I guess I ought to take a break from socks for a little while but I think this pattern has become my go to for gifts!

What’s your favorite sock pattern?

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27
May

Meet Kettle Yarn Co!

Written by Sarah. Posted in knits, photos, yarn

Have you picked up Pom Pom Quarterly’s summer issue yet? I’ve been so pleased with the response to Creamsicle. But I have to give credit where credit is due. Linda’s fantastic yarn really took the design over the top. I can’t stop raving about the color and delicious softness. Which is why I asked her to do a little interview!

Aside from having yummy yarns and gorgeous colorways, Linda is very serious about being environmentally friendly. She recently began dyeing full time and I’m so glad that she’s been able to take that step! Linda was kind enough to share the process and philosophy behind her company Kettle Yarn Co.

kettle yarn co wimbledonWimbledon in Creamsicle colorways Melon Balls and Sherbert

How did you begin dyeing yarn?

My journey into yarn is a somewhat personal one that I haven’t discussed much publicly.

My yarn dyeing adventures started a few years ago during a period of illness. I was a practicing artist at the time and found that preparing canvases was just too much for me so I started knitting so that I could continue to create while conserving energy.  Dyeing my own yarn was a logical melding of the two disciplines!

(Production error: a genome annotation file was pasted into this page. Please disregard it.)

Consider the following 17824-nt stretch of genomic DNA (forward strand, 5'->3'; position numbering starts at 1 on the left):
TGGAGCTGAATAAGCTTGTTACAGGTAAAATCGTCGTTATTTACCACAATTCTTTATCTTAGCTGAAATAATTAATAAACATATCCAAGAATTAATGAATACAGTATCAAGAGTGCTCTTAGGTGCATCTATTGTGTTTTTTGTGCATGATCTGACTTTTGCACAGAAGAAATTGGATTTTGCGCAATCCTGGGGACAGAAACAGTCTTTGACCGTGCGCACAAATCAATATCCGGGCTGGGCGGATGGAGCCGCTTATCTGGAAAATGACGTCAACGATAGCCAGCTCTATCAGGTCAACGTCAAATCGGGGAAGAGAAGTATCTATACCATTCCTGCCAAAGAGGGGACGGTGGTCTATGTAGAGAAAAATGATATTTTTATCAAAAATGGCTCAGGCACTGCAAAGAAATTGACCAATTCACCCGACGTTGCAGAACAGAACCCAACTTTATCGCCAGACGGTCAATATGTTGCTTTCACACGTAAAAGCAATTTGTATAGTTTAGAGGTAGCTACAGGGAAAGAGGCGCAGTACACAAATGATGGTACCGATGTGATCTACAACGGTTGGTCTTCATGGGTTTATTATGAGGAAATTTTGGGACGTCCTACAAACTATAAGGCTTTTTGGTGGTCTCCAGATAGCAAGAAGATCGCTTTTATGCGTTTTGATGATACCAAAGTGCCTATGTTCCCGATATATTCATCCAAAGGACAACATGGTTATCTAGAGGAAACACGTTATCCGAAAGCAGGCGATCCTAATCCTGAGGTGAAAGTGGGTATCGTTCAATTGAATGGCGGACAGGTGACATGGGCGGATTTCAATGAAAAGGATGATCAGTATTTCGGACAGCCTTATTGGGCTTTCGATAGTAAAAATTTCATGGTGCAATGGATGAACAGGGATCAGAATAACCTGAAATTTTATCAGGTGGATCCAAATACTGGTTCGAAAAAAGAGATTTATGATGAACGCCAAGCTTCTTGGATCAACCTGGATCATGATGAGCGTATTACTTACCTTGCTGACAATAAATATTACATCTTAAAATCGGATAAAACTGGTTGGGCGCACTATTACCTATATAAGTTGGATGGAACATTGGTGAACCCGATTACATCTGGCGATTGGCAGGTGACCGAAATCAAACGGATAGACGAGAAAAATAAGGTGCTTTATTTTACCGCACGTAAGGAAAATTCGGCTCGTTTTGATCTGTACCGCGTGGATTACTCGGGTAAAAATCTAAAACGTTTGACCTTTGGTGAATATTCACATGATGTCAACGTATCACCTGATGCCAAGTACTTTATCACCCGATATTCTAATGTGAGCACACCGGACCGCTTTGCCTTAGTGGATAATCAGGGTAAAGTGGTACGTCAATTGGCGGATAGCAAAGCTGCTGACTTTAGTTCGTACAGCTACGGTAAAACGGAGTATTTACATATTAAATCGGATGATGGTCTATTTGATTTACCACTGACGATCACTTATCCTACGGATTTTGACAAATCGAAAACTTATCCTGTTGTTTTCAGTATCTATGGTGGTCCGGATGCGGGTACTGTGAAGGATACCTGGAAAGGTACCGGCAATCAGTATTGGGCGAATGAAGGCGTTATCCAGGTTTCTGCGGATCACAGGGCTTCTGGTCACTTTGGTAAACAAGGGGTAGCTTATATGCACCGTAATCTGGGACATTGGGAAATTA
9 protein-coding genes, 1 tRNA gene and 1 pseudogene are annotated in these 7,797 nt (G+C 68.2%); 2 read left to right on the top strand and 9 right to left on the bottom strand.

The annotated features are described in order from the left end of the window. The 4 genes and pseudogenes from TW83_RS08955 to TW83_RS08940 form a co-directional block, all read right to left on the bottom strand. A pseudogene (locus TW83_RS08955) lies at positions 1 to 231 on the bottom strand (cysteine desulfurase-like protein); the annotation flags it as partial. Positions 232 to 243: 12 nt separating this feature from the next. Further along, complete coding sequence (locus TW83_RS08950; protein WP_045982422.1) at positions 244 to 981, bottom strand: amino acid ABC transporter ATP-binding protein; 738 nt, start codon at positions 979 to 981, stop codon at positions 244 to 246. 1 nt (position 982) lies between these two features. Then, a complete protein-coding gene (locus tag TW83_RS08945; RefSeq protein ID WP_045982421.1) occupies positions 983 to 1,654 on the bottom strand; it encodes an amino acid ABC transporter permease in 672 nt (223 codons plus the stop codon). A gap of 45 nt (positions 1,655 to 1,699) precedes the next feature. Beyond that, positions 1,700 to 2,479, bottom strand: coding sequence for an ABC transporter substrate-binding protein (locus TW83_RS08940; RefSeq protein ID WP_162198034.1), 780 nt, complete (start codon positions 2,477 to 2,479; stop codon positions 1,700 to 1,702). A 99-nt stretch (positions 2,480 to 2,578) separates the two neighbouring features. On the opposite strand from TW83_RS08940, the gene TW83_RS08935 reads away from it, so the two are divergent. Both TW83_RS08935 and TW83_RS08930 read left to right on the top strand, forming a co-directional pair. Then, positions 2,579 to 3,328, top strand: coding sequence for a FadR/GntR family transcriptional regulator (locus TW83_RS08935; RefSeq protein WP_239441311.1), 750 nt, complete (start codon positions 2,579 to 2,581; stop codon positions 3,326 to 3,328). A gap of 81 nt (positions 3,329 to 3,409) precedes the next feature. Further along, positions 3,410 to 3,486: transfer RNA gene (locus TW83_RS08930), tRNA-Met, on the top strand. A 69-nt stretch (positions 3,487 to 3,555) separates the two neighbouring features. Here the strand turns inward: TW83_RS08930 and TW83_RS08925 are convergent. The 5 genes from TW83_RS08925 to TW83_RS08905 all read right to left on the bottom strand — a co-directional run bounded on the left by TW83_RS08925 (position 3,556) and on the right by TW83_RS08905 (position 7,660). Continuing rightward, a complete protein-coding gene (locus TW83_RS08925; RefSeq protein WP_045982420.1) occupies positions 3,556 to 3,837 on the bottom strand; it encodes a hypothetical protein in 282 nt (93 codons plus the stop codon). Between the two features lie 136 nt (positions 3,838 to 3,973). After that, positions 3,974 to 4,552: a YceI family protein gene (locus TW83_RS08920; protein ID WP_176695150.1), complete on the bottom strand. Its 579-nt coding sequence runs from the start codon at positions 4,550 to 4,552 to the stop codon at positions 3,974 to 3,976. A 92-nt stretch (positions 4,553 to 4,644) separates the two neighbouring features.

After over a year’s worth of poking and prodding by medical professionals and my health deteriorating to the point where I could barely get up a small flight of stairs, I learned my illness was largely due to severe fragrance allergies. Kettle Yarn Co. was started in the hopes that one day I’d be able to have a bit more control over my working environment and lessen my exposure to the perfume chemicals that were currently damaging my lungs in the open plan office environment at the university where I worked.